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As Pan Am costs double, Ford says no more surprises Add to ...

Toronto won't pay any more "surprise" costs for the Pan Am Games, Mayor Rob Ford warned after the city's bill doubled because "we had a gun put to our head."

Toronto's contribution to the 2015 sporting extravaganza is now estimated at $96.5-million - up from $49.5-million in February, 2009 - and construction hasn't even started.

Up to $23-million of the extra cash is for cleaning up the soil at the future home of the Pan Am Aquatic Centre, which will be located partly atop the city's old Morningside dump next to the University of Toronto's Scarborough campus.

Mr. Ford's executive committee was warned on Monday that if Toronto refused to remediate the site, it could lose the coveted swimming venue, likely to the Town of Markham, which is still lobbying for the Pan Am pool.

"It bothers me a lot. I was completely blindsided by this ... we didn't really have a choice," Mr. Ford told reporters after the cabinet-like executive committee voted unanimously to pay the higher costs.

"We had a gun put to our head, as you saw, or Markham would have got it."

Toronto's full council still has to approve the heftier bill.

However, city manager Joe Pennachetti told the committee that taxpayers won't be on the hook for restoring the aquatics site.

The money will come out of a reserve account dedicated exclusively to restoring old landfills, he said.

A partnership with U of T Scarborough means the postsecondary institution will pay the balance of a $52-million cleanup bill that would be the city's alone if it developed the parcel by itself.

"That additional $23-million, that cost, cannot be avoided," Councillor Norm Kelly said. "All you're going to be doing is deferring that cost to a later date."

Ian Troop, chief executive officer of Toronto 2015, said that while it was still theoretically possible to shift the aquatics centre to Markham, it would be difficult considering work is supposed to begin as early as the end of this year.

"We have great urgency on the whole event and we're on time, but we certainly have no time to waste," he said.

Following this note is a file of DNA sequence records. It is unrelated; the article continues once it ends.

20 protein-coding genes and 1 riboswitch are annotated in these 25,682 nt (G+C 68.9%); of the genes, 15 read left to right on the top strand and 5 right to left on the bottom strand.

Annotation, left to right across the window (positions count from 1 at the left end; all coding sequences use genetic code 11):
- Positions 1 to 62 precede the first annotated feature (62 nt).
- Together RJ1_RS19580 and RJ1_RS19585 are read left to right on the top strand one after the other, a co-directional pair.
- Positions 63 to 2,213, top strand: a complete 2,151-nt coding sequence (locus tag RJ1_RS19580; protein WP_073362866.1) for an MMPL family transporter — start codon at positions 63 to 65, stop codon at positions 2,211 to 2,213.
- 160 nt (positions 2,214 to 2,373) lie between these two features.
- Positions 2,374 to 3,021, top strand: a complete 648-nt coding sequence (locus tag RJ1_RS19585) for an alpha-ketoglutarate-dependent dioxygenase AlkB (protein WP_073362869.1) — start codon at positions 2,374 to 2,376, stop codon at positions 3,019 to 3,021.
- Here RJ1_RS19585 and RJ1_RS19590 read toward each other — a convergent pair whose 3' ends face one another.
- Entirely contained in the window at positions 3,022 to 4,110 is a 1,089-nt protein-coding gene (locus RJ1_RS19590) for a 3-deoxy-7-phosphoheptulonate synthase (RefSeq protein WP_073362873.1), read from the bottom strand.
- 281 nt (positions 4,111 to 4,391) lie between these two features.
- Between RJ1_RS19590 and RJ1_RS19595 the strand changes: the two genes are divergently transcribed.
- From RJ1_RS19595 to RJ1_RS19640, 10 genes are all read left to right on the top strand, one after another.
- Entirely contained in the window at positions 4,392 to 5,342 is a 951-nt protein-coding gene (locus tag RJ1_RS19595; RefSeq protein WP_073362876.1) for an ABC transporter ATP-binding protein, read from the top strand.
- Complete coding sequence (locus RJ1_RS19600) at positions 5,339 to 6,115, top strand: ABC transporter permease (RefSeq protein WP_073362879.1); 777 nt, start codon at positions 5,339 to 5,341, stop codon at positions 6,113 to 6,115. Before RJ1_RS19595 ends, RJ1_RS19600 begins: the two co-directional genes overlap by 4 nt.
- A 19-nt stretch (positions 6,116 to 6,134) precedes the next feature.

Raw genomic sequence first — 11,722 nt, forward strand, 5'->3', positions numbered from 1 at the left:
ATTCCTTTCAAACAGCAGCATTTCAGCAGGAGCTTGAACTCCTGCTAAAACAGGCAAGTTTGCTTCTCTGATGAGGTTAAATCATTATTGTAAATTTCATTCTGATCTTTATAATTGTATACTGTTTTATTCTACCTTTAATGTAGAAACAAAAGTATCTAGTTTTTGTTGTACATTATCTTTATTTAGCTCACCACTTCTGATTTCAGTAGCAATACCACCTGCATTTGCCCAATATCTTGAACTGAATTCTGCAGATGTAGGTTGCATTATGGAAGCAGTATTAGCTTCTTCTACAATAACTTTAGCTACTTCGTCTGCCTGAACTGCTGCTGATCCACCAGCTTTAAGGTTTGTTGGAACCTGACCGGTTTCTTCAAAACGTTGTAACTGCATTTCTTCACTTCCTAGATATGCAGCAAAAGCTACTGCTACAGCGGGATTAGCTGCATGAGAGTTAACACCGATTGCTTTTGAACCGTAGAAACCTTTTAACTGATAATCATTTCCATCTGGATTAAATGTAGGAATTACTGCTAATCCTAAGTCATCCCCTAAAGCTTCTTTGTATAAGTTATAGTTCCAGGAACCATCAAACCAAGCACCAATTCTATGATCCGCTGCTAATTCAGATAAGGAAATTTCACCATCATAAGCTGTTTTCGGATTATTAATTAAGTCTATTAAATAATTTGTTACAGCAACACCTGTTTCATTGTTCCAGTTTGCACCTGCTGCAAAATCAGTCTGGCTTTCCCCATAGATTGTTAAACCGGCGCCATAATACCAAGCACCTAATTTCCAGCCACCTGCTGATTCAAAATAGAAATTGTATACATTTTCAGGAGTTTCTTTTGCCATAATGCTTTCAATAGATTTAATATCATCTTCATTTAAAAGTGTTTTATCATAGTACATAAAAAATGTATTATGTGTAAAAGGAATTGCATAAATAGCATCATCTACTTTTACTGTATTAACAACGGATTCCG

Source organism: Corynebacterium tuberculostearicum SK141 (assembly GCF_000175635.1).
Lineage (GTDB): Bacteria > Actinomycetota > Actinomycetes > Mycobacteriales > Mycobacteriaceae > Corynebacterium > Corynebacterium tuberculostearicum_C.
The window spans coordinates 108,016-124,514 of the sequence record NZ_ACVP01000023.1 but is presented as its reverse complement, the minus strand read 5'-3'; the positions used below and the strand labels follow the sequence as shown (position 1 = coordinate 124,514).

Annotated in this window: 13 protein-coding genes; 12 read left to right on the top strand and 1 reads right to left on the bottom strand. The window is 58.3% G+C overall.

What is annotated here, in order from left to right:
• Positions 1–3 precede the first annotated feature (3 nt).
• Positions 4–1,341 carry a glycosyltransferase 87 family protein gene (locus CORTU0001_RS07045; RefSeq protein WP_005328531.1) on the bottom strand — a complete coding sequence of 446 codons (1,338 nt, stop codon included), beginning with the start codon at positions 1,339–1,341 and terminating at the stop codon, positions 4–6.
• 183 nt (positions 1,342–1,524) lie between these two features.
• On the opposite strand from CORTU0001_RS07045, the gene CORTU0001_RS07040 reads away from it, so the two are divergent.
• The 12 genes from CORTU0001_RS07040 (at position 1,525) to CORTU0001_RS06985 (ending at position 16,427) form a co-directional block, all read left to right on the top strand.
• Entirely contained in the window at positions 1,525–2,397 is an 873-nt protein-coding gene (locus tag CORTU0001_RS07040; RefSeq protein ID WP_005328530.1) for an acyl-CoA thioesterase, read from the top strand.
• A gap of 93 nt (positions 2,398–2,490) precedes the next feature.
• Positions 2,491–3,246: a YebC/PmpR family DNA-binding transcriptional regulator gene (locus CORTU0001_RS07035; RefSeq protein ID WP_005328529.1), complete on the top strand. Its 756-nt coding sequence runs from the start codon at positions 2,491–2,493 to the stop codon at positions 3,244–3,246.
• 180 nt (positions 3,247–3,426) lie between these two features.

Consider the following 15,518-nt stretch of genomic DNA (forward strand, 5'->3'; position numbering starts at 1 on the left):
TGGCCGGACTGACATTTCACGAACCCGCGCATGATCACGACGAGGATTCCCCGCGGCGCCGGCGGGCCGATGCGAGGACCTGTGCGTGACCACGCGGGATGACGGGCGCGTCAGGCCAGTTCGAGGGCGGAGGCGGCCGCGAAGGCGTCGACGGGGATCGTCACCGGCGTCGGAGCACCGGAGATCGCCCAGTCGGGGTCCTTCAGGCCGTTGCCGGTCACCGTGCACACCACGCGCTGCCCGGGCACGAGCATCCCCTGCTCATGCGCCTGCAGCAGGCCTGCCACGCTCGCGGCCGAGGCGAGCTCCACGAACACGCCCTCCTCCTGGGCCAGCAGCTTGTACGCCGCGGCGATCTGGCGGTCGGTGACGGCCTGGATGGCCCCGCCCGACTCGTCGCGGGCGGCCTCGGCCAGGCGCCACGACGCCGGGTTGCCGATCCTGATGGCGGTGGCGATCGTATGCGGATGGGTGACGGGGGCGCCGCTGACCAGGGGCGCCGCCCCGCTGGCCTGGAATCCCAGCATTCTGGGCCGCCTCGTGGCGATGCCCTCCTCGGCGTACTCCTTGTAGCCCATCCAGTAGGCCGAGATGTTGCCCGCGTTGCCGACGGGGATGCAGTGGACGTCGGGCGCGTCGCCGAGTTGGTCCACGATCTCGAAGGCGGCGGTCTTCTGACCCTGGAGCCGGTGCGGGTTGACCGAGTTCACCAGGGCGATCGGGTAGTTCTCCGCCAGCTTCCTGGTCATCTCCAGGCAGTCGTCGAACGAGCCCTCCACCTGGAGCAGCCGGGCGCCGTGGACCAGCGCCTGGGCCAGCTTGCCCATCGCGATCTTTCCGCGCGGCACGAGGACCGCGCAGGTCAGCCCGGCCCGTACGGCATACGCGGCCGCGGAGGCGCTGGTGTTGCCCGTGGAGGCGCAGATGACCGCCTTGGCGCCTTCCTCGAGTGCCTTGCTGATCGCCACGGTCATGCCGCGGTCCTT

The rest of Toronto's additional costs are made up of $21.3-million for construction inflation at six Toronto games venues; $1.6-million for upgrades to the city-operated track at York University; $700,000 for a BMX course in Centennial Park; and $454,000 for the city's share of managing capital costs.

When council first approved Toronto's financial stake in the games, inflation was left as a question mark. By costing it out now, the city is putting a cap of $70.77-million on its contribution to the six original games sites for which it agreed to pay a share. Senior governments are paying the rest.

The province is supposed to bear any cost overruns above the $70.77-million.

As well, track and field events were originally planned to take place in Hamilton, instead of at York University. The Centennial BMX course - assuming it goes ahead - is a proposed new addition to Toronto's roster of games sites.

That's why neither the track upgrade nor the bike course were included in the city's initial estimate.

"Taxpayers didn't know that this would cost $96-million," said David Shiner, a member of the executive committee. "They were told it would cost half of that. There wasn't the openness and the accountability that's now in place to try and make sure what the true cost is. [Now]we're putting a real number on that."

But if that "real number" changes again before athletes from 42 countries descend on the region for an event larger than the Vancouver Olympics, Mr. Ford was adamant his government won't pay the difference.

"I'm not going to put up with it," he said. "If people are going to come in with last-minute surprises, I'm telling you the city of Toronto is not going to pay for it. They can find it somewhere else."

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